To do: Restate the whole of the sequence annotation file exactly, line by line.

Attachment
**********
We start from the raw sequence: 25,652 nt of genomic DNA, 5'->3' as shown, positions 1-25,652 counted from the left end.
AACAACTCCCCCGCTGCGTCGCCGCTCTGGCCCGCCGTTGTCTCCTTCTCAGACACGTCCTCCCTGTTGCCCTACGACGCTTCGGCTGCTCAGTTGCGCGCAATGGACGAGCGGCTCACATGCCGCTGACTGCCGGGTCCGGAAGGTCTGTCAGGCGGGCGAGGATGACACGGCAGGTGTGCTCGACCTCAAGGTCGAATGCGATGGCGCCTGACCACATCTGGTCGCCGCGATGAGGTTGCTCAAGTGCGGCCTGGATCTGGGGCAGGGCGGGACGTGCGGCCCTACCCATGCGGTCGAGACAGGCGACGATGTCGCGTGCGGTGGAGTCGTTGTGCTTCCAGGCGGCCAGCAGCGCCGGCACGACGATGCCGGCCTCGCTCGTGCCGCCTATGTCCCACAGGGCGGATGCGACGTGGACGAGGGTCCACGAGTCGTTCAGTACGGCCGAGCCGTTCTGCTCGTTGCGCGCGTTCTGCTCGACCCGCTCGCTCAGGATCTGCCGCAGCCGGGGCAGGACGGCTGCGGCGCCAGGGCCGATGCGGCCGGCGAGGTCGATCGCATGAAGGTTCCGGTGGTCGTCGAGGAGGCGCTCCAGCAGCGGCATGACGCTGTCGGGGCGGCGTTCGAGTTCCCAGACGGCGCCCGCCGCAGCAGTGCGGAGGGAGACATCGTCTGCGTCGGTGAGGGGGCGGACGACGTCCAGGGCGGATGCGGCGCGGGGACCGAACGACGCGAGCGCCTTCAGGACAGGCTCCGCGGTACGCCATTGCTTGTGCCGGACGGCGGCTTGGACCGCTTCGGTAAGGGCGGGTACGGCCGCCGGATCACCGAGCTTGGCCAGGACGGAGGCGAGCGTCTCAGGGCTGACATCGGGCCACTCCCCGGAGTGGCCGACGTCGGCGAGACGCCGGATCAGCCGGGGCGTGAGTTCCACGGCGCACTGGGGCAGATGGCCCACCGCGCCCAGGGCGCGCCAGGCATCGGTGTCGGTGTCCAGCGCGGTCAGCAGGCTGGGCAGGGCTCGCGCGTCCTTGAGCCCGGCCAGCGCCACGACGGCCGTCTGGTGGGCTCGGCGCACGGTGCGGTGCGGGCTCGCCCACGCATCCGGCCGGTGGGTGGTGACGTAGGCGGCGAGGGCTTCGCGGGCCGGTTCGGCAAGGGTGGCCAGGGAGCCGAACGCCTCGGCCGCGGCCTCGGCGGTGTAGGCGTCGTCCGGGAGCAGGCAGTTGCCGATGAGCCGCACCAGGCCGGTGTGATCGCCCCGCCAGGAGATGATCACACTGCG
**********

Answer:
We start from the raw sequence: 25,652 nt of genomic DNA, 5'->3' as shown, positions 1-25,652 counted from the left end.
AACAACTCCCCCGCTGCGTCGCCGCTCTGGCCCGCCGTTGTCTCCTTCTCAGACACGTCCTCCCTGTTGCCCTACGACGCTTCGGCTGCTCAGTTGCGCGCAATGGACGAGCGGCTCACATGCCGCTGACTGCCGGGTCCGGAAGGTCTGTCAGGCGGGCGAGGATGACACGGCAGGTGTGCTCGACCTCAAGGTCGAATGCGATGGCGCCTGACCACATCTGGTCGCCGCGATGAGGTTGCTCAAGTGCGGCCTGGATCTGGGGCAGGGCGGGACGTGCGGCCCTACCCATGCGGTCGAGACAGGCGACGATGTCGCGTGCGGTGGAGTCGTTGTGCTTCCAGGCGGCCAGCAGCGCCGGCACGACGATGCCGGCCTCGCTCGTGCCGCCTATGTCCCACAGGGCGGATGCGACGTGGACGAGGGTCCACGAGTCGTTCAGTACGGCCGAGCCGTTCTGCTCGTTGCGCGCGTTCTGCTCGACCCGCTCGCTCAGGATCTGCCGCAGCCGGGGCAGGACGGCTGCGGCGCCAGGGCCGATGCGGCCGGCGAGGTCGATCGCATGAAGGTTCCGGTGGTCGTCGAGGAGGCGCTCCAGCAGCGGCATGACGCTGTCGGGGCGGCGTTCGAGTTCCCAGACGGCGCCCGCCGCAGCAGTGCGGAGGGAGACATCGTCTGCGTCGGTGAGGGGGCGGACGACGTCCAGGGCGGATGCGGCGCGGGGACCGAACGACGCGAGCGCCTTCAGGACAGGCTCCGCGGTACGCCATTGCTTGTGCCGGACGGCGGCTTGGACCGCTTCGGTAAGGGCGGGTACGGCCGCCGGATCACCGAGCTTGGCCAGGACGGAGGCGAGCGTCTCAGGGCTGACATCGGGCCACTCCCCGGAGTGGCCGACGTCGGCGAGACGCCGGATCAGCCGGGGCGTGAGTTCCACGGCGCACTGGGGCAGATGGCCCACCGCGCCCAGGGCGCGCCAGGCATCGGTGTCGGTGTCCAGCGCGGTCAGCAGGCTGGGCAGGGCTCGCGCGTCCTTGAGCCCGGCCAGCGCCACGACGGCCGTCTGGTGGGCTCGGCGCACGGTGCGGTGCGGGCTCGCCCACGCATCCGGCCGGTGGGTGGTGACGTAGGCGGCGAGGGCTTCGCGGGCCGGTTCGGCAAGGGTGGCCAGGGAGCCGAACGCCTCGGCCGCGGCCTCGGCGGTGTAGGCGTCGTCCGGGAGCAGGCAGTTGCCGATGAGCCGCACCAGGCCGGTGTGATCGCCCCGCCAGGAGATGATCACACTGCG